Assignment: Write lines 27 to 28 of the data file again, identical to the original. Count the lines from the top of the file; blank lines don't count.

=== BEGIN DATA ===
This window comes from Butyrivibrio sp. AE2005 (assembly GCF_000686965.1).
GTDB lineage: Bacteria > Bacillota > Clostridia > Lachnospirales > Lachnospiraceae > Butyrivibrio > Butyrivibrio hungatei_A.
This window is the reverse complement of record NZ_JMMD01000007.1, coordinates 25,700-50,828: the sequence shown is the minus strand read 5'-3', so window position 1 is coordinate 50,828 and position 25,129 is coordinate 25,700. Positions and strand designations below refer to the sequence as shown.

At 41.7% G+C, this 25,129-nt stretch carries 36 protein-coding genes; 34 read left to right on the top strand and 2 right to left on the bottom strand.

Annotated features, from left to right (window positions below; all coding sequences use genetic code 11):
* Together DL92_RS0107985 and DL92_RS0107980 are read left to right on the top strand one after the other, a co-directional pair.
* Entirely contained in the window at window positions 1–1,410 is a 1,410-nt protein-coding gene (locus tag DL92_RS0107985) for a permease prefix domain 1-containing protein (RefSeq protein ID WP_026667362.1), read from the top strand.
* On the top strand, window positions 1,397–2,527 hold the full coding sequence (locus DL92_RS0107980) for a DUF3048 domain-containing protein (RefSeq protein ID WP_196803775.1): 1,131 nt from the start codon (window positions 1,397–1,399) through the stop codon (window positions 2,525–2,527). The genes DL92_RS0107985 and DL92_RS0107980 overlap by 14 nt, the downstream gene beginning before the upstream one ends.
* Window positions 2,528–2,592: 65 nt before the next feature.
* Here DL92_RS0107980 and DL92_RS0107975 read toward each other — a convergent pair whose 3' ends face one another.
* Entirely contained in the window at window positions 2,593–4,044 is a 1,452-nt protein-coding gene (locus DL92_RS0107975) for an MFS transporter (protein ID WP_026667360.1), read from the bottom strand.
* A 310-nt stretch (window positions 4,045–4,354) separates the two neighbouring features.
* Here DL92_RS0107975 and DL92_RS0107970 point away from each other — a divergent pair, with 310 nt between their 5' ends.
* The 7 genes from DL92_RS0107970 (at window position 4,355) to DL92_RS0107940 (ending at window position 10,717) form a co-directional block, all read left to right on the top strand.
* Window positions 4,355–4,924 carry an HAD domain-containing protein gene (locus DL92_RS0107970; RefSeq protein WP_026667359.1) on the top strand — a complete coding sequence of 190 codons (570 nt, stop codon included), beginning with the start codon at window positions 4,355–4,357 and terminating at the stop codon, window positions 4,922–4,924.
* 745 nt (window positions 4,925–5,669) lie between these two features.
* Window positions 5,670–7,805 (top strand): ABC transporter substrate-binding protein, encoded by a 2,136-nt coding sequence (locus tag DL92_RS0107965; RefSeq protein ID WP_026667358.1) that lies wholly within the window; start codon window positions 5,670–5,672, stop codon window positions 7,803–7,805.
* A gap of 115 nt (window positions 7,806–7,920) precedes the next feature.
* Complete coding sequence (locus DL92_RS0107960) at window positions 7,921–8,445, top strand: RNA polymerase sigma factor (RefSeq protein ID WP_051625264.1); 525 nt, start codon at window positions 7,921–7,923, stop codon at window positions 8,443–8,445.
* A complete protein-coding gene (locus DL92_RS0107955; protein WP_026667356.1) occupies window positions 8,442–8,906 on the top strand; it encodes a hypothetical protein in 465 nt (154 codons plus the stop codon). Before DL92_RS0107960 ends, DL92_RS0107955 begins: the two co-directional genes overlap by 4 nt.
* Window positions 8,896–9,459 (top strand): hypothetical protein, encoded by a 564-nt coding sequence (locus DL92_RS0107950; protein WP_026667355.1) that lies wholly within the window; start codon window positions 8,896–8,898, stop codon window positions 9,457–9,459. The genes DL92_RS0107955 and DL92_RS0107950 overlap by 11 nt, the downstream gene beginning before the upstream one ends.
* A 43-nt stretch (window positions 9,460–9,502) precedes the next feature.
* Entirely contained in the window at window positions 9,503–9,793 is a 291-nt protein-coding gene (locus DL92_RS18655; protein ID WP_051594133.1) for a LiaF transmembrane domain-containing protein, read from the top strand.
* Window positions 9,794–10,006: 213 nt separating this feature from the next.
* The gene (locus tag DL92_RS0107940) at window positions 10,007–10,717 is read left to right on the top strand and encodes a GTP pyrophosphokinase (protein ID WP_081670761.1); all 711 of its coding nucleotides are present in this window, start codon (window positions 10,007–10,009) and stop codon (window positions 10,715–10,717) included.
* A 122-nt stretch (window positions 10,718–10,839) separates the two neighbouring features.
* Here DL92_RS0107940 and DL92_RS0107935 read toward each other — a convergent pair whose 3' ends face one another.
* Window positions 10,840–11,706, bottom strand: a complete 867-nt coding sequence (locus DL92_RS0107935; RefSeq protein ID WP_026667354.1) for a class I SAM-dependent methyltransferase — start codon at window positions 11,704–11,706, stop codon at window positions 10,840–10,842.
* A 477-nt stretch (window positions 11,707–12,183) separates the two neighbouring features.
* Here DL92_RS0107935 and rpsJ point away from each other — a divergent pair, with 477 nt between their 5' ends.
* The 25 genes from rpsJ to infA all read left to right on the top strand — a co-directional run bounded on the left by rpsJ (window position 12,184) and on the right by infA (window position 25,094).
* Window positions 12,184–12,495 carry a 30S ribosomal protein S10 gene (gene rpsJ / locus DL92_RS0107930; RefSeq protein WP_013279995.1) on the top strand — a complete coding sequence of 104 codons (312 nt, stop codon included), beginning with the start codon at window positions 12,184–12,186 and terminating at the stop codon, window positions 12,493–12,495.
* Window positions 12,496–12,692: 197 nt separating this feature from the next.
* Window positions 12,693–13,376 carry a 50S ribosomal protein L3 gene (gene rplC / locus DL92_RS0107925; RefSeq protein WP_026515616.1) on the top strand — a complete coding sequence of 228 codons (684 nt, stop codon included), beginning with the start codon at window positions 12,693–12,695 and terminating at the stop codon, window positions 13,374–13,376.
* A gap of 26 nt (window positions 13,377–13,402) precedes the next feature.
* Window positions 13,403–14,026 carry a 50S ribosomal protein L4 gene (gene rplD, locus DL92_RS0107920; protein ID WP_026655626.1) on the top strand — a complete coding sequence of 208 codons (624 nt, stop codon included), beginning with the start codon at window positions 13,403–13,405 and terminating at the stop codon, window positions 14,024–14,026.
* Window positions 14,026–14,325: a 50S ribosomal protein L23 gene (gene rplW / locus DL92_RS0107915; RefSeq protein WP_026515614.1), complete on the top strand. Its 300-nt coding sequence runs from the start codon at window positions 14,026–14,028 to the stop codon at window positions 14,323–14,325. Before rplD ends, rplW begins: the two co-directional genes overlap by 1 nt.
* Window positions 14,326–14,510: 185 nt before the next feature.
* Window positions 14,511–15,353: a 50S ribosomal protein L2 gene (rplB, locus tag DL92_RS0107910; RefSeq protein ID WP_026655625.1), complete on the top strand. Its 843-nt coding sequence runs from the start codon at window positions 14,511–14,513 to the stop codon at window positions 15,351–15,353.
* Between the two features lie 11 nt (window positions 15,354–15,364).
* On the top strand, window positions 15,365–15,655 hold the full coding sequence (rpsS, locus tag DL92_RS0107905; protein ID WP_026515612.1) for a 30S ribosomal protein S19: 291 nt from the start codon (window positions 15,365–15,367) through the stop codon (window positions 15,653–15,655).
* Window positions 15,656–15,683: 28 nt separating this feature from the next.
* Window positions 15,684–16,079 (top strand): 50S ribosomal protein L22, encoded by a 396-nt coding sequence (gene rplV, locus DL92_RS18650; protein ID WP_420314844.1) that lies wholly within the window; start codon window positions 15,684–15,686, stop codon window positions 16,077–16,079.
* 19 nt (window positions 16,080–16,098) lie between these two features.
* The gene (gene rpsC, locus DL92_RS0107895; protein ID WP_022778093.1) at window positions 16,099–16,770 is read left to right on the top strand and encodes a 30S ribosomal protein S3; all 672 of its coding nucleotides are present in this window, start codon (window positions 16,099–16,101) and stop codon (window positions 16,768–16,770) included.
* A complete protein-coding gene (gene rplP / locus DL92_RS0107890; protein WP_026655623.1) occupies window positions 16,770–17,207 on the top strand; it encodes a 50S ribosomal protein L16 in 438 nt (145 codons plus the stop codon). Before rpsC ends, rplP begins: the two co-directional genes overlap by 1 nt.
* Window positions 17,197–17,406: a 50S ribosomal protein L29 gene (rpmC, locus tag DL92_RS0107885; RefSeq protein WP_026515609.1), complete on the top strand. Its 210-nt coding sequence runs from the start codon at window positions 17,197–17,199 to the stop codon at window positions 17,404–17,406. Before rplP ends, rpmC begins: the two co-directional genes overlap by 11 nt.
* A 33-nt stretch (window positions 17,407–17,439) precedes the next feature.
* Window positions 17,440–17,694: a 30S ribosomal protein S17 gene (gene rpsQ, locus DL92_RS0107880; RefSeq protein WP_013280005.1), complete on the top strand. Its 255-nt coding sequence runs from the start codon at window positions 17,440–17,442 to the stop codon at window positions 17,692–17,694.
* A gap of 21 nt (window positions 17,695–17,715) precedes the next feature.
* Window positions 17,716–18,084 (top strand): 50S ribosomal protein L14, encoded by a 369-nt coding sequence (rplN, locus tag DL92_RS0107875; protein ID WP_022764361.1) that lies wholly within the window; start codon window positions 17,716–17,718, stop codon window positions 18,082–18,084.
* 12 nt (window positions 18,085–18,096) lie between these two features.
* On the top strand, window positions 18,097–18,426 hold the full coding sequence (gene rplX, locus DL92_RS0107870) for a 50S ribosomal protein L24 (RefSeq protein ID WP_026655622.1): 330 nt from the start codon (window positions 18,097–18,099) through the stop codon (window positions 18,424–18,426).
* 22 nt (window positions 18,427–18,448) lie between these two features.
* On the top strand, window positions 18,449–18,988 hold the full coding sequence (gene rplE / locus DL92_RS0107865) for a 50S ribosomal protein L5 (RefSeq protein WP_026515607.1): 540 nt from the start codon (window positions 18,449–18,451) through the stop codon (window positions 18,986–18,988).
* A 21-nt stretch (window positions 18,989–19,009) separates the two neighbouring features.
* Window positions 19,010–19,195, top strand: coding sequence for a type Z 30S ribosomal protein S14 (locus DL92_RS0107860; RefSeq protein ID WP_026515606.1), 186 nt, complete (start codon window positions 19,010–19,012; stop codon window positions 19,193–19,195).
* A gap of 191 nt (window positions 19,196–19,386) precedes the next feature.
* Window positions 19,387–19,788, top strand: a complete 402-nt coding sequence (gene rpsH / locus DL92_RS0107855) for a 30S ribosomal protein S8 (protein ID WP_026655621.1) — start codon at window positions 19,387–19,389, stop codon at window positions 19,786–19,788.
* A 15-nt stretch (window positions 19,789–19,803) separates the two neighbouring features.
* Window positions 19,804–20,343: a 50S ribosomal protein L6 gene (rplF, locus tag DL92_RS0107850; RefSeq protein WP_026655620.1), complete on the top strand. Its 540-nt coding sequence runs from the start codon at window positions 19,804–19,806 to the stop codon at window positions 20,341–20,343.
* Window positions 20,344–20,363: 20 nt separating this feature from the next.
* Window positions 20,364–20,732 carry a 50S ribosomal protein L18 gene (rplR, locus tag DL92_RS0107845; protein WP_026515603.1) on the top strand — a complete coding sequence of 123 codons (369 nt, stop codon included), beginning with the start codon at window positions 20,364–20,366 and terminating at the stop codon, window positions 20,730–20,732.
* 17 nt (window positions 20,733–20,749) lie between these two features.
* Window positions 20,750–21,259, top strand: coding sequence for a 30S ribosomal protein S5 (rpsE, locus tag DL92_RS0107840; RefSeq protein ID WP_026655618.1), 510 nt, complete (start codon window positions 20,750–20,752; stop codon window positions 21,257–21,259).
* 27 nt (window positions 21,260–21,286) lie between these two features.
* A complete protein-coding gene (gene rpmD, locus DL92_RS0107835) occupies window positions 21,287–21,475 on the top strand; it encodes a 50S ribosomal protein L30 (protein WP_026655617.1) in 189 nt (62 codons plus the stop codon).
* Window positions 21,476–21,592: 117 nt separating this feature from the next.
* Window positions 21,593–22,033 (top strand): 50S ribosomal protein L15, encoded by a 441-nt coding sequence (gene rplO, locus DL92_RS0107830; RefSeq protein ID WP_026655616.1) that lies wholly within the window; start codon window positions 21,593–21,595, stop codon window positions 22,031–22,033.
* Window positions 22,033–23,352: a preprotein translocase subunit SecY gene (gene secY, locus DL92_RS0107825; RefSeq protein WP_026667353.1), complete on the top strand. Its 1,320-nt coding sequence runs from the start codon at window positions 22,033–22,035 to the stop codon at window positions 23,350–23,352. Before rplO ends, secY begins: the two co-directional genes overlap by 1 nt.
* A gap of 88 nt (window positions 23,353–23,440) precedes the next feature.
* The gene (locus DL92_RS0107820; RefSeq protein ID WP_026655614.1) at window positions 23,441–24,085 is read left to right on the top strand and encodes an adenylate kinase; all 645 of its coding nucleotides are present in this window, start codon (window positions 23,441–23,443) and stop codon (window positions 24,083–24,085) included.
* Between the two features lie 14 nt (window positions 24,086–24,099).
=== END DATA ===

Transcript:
* Here DL92_RS0107940 and DL92_RS0107935 read toward each other — a convergent pair whose 3' ends face one another.
* Window positions 10,840–11,706, bottom strand: a complete 867-nt coding sequence (locus DL92_RS0107935; RefSeq protein ID WP_026667354.1) for a class I SAM-dependent methyltransferase — start codon at window positions 11,704–11,706, stop codon at window positions 10,840–10,842.